Wednesday, December 31, 2014

big brown dog companion

Apparently JoJo needed to go out this morning around 3:30.  Jack got up and let her out and then back in.  I sensed more than heard the sound of her nails clicking-clacking on the wood floors just before she jumped back onto the bed, which solidly woke me up.

I lay there thinking about weight watchers, whether or not I would still be welcome at meetings, deciding that I still need the support and definitely want to be there to support my friends as they continue on their journeys to good health.

And then my mind switched to the call I got as I was leaving the meeting tonight.  The call from Stu about his liver biopsy, him explaining that the new doctor running the transplant program comes from a 20-year-stint at the Mayo Clinic, so he's no slouch--the guy who says that there are signs of early rejection, and if I remember right, recurrent PSC, which all sounds very ominous to me, and Stu, who looks out for and protects his mom, telling me that while this sounds bad, they are upping one medication and adding another and rejection is something they can handle and the recurrence of the autoimmune disease was also somewhat expected after the transplant, so this is all manageable, but of course, I'm me, so I'm a bit freaked out.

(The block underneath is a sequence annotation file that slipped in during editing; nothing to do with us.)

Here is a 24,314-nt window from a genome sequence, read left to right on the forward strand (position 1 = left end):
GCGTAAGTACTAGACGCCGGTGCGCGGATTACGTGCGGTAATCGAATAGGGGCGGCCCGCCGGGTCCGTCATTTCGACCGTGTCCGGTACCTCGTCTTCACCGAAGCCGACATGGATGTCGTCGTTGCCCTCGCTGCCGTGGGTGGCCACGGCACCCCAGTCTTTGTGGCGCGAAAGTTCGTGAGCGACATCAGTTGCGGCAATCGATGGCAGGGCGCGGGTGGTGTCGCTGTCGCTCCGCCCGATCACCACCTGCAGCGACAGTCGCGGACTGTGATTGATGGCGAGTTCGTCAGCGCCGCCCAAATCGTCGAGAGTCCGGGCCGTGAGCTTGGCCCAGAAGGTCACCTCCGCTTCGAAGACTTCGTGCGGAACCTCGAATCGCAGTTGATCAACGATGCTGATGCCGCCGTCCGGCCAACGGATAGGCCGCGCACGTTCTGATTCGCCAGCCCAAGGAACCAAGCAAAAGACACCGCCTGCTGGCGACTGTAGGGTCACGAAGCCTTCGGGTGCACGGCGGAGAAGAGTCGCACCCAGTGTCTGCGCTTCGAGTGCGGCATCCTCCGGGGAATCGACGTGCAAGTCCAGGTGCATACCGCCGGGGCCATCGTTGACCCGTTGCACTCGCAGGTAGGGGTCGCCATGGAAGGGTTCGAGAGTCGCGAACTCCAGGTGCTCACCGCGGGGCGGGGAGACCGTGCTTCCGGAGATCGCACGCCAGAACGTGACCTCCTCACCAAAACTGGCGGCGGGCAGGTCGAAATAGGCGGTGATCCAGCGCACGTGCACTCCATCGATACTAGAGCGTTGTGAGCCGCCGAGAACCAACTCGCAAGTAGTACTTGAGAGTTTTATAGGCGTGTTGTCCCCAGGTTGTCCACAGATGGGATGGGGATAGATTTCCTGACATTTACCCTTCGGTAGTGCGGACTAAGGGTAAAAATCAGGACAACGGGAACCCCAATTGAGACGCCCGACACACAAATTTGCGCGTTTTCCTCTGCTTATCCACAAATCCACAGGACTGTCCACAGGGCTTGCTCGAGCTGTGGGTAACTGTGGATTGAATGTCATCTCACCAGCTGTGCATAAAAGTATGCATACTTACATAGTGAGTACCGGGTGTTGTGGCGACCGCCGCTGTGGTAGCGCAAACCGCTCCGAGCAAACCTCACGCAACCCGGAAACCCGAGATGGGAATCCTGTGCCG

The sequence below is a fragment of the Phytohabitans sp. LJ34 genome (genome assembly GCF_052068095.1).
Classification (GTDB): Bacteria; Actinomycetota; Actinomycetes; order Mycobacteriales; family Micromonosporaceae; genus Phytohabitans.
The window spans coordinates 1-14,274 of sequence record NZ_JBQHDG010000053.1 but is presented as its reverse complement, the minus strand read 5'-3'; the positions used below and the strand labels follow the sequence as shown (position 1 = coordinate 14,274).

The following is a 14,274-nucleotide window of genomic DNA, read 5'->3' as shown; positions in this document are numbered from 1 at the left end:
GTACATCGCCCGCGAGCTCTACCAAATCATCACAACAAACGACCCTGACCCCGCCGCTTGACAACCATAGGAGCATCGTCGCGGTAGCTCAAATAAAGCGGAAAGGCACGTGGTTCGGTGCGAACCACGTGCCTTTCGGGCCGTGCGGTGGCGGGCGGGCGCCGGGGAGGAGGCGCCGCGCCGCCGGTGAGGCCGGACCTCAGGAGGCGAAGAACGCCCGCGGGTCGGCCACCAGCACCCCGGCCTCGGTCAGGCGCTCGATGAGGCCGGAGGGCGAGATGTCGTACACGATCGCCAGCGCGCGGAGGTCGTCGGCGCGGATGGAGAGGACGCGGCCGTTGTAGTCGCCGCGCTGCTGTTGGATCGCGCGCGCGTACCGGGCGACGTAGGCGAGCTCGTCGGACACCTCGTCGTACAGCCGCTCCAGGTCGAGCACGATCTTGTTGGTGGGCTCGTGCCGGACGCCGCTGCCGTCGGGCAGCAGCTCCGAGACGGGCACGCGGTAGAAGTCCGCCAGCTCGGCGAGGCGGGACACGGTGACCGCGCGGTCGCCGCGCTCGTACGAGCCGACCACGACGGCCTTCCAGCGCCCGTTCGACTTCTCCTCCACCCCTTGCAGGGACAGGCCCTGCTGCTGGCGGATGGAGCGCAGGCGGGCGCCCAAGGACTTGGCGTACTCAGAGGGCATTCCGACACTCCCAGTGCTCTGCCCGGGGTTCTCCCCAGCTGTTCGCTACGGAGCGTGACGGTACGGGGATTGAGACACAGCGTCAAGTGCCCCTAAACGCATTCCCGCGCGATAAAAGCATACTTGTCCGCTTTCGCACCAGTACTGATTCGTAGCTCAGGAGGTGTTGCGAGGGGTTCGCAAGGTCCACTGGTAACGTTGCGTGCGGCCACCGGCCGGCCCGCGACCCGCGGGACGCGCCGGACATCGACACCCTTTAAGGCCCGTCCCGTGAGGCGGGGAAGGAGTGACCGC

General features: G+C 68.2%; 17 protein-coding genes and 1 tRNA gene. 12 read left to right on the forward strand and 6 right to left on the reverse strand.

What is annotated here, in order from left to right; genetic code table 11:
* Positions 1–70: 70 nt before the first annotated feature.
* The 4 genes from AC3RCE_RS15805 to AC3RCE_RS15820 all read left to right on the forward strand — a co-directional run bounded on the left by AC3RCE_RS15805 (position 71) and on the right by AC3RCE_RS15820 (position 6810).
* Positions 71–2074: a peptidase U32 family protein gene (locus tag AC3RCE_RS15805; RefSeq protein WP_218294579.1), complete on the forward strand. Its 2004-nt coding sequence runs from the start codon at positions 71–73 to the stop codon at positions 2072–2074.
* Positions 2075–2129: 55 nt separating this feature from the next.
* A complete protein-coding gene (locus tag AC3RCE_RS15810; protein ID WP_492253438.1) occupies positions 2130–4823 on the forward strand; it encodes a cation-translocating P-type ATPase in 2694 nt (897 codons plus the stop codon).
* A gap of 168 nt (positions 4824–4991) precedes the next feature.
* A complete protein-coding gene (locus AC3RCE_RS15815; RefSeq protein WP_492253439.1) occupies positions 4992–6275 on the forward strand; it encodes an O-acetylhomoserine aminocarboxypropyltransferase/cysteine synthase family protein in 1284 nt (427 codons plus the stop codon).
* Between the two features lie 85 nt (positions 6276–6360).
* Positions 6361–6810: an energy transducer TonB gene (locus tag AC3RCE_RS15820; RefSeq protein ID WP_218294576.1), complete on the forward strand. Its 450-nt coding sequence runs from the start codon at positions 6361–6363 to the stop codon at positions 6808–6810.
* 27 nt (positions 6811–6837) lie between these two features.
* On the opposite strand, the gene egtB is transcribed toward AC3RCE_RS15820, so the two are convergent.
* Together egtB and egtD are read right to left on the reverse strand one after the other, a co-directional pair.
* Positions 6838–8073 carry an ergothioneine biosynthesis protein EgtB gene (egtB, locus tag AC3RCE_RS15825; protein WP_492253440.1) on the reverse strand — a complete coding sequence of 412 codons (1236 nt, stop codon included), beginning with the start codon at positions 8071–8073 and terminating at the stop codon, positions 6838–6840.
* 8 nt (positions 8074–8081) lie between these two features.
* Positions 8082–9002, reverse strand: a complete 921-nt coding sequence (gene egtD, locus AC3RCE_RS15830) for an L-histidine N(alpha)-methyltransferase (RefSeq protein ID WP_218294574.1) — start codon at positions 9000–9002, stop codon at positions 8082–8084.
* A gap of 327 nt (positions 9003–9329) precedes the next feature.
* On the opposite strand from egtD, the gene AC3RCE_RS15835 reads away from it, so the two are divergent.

When my mind switched to thinking about Stu, almost immediately, JoJo got up from laying near Jack's feet and came to stand right next to me on the bed, face hanging close to mine, waiting for me to reach out to stroke her back, and as soon as I touched her, she settled herself snugly lengthwise against my body.  The warmth of her soft brown coat, the deep sighs she gave as she settled into sleep, her long slow breaths--all of these calmed my mind and helped me ease back into sleep.  I read an article recently that claimed dogs are very in tune with their owner's minds and bodies, and as I think back over the past few months, I can see that in Jo's behavior.  She comes often and stays by me when I am feeling emotional, and I can't count the number of times she has gone to Jack, to sit with him or to have him toss her ball, as he deals with the emotional upheaval of nurturing his mother as her caregiver, while she slips further and further away in dementia.  

Life is complicated.  It is good to have a dog to calm your mind and warm your feet. 

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